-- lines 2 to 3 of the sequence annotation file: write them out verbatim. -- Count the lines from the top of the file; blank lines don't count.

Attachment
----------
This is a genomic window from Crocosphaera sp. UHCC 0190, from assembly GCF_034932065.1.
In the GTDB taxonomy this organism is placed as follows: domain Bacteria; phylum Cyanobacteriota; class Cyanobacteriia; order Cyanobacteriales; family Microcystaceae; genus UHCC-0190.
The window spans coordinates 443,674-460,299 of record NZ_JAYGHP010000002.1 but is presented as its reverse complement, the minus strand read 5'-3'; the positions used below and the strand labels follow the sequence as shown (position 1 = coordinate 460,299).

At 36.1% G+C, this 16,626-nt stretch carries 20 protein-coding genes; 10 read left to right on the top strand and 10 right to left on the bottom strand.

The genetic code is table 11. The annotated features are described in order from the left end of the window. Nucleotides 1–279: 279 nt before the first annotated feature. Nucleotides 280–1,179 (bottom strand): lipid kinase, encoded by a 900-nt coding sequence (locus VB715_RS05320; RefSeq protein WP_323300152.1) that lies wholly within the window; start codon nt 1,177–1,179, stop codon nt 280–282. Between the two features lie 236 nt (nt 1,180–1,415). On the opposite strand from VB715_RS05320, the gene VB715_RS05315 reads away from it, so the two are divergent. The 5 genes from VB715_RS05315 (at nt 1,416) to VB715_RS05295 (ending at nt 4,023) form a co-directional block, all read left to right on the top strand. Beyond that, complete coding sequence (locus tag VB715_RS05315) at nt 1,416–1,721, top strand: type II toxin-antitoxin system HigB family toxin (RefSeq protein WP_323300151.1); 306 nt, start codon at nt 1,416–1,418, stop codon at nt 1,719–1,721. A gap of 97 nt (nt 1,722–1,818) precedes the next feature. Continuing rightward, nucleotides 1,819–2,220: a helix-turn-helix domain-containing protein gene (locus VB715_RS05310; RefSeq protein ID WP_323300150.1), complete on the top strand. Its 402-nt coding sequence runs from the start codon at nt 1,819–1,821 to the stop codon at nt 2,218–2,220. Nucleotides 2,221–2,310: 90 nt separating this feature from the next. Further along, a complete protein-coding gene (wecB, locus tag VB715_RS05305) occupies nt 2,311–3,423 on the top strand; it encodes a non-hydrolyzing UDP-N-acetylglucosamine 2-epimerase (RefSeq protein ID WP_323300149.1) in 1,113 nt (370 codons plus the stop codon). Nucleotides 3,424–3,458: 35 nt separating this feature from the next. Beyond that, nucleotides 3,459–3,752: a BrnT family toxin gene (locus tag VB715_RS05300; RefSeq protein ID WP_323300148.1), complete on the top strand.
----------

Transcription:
In the GTDB taxonomy this organism is placed as follows: domain Bacteria; phylum Cyanobacteriota; class Cyanobacteriia; order Cyanobacteriales; family Microcystaceae; genus UHCC-0190.
The window spans coordinates 443,674-460,299 of record NZ_JAYGHP010000002.1 but is presented as its reverse complement, the minus strand read 5'-3'; the positions used below and the strand labels follow the sequence as shown (position 1 = coordinate 460,299).